“A penny saved is a penny earned,” they say. On film sets, that adage works ten-fold. For all the thousands of dollars filtering through a production, every moment of time saved helps squeeze that budget just a little bit more.
Once there, you’re going to want to make these five quick adjustments so the director of photography (DP) or the camera operator can pop the shot off as fast as possible.
1. Level the Sticks and Head
New camera assistants have a hard time remembering to level the camera whenever they move it, but it’s very important in terms of composition to do so, especially on longer lenses.
I know this is a common mistake because I used to make it all the time.
It’s easy to think once you’ve lugged the camera to its new spot, raised it to the right height, and spun it around to point the right direction that you’re done — that is until you see an unintentional dutch angle in the works.
With Mitchell mount heads, try and isolate the bubble level so it is pointed towards one leg, then adjust that single leg.
Bowl heads are a bit easier to level because you loosen the tie down underneath the head, make your tiny adjustments and then lock it down again.
In both cases, however, it’s ideal to have the tripod sticks as level as possible before leveling the head. This limits the stress on the head itself and is a safer approach.
2. Adjust the Panhandle
Panhandles are also easy to forget. You tend to pull them out, screw them on, and leave them be. Part of that is because they stay in the same position for so long, but also because, as a camera assistant, you rarely use the pan handle for extended periods of time.
Yet every so often you move the camera into a tight corner, onto a high hat on the ground, or onto a dolly where the panhandle needs to be adjusted.
Camera operators and DP’s love when they don’t have to ask for anything from their camera assistants and this is one thing they will definitely chide you about if you aren’t on top of it.
Don’t be afraid to ask them how they prefer to have it or to have them set it the first time. After that and working with them for awhile, learn how they prefer the panhandle in different types of shot scenarios.
These are the small details that they’ll love about working with you.
Of course if you’re working with a gear head — in which case you probably know all this anyway — you can skip this step.
3. Adjust the External Viewfinder (EVF)
The external viewfinder is the most used accessory on the camera because without it you can’t see! Even with external monitoring systems, many operators prefer to exclusively use the viewfinder.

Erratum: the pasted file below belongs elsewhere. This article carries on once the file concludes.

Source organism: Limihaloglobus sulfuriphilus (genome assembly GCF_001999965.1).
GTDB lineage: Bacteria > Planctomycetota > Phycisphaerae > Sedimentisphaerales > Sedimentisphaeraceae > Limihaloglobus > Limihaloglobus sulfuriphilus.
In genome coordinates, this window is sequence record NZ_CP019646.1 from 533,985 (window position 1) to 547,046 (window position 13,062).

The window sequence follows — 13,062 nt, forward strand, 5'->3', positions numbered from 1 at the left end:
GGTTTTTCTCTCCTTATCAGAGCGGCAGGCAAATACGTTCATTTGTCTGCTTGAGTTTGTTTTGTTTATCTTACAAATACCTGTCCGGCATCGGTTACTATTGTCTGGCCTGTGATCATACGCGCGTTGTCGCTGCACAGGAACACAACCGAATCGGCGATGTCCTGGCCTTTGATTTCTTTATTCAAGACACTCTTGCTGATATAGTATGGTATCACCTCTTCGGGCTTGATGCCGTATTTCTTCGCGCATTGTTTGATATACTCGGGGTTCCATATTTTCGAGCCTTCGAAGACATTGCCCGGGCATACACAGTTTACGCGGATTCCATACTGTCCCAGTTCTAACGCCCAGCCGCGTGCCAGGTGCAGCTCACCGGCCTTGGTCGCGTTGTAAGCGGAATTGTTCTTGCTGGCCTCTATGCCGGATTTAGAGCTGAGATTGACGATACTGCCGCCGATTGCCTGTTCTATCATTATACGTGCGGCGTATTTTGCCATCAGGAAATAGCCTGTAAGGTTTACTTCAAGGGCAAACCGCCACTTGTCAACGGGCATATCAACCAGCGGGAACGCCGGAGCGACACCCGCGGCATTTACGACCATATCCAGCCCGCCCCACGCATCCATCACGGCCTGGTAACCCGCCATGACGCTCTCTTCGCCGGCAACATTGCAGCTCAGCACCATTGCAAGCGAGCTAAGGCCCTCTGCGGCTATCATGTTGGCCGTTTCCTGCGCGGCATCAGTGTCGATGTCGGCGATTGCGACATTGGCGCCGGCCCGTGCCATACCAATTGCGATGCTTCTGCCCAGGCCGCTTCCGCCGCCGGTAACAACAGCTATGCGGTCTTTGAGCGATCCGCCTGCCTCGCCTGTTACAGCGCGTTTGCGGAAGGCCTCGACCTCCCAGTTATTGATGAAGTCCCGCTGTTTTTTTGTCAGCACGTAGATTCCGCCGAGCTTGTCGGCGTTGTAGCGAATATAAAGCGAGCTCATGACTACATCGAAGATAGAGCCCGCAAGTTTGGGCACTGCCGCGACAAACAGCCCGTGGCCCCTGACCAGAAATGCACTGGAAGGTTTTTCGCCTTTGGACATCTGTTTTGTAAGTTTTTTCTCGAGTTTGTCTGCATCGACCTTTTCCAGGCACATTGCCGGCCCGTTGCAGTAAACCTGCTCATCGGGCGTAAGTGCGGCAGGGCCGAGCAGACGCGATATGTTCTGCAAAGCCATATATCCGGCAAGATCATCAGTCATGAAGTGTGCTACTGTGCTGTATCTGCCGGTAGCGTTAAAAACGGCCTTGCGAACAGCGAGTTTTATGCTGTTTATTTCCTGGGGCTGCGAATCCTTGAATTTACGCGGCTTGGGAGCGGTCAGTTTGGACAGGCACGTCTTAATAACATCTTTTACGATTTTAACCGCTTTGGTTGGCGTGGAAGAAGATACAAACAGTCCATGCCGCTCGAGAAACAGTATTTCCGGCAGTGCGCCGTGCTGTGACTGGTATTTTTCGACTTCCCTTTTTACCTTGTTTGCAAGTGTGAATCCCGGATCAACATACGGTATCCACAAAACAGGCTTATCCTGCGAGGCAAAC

Adjusting the EVF is important because the operator needs a comfortable way to look into it to do their best job during takes.
In the past, because I never really looked into the EVF, I would forget to adjust it until I saw the operator struggling to press their eye to the chamois. That’s not the type of reminder you want to have to wait for.
Most of the time EVF’s will stay where they are, but on shots where the camera is raised very high or placed very low, it needs to be swung down or up accordingly.
4. Frame Up the Subject
Often while you’re moving the camera, the DP will be off giving instructions to other crew, talking with the director, or making a run at the craft services table. Basically they’re in high demand between camera setups.
I like to take this bit of extra time to frame up the subject for the DP. In no way am I trying to compose the shot for them, but it gives them a rough area to start when they finally come back and look through the viewfinder.
If you’ve worked with a DP long enough and on multiple projects, you get to the point where you frame the subject, they look at it and say, “Great! Let’s shoot.”
No you won’t get a “2nd Unit DP” credit on your IMDB page, but you’ll at least have the satisfaction that they appreciated your compositional skills!
5. Stabilize the Camera
Making sure the camera isn’t going to fall over may seem like common sense, but it’s ignoring these simple tasks that lead to those type of accidents in the first place.
Not all types of camera setups demand stabilization methods like sand bags or ratchet straps, but there are plenty that do. For example…
- When the camera is on sticks on a doorway dolly
- The camera is raised high up on sticks in a stairwell
- A wobbly high-hat on an uneven ground surface
- Protruding the camera over a balcony or ledge
- On process trailers or other moving camera rigs
For some of the more modest scenarios, simply find a sandbag and throw it on the base of the sticks or hang it from the middle if there is a hook.
For more complicated scenarios like process trailers, moving rigs, or instances where the camera is in a precocious place, talk to the grips about using ratchet straps and other methods. They are experts on securing equipment so it is best to defer the rigging to them.
Be Diligent and Fast
Speed is important for a camera assistant, but it’s more about efficiency — getting it done fast and right. So never sacrifice due diligence just because you’re rushing yourself.
With that said, the time it takes to do all of these steps should be less than the time it took for you to read them. If you really want to be quick, challenge yourself to do them in less than a minute.
When you make these quick adjustments, you’ll not only save time on set, but also make the DP or camera operator happy. And if they’re happy, you’re happy.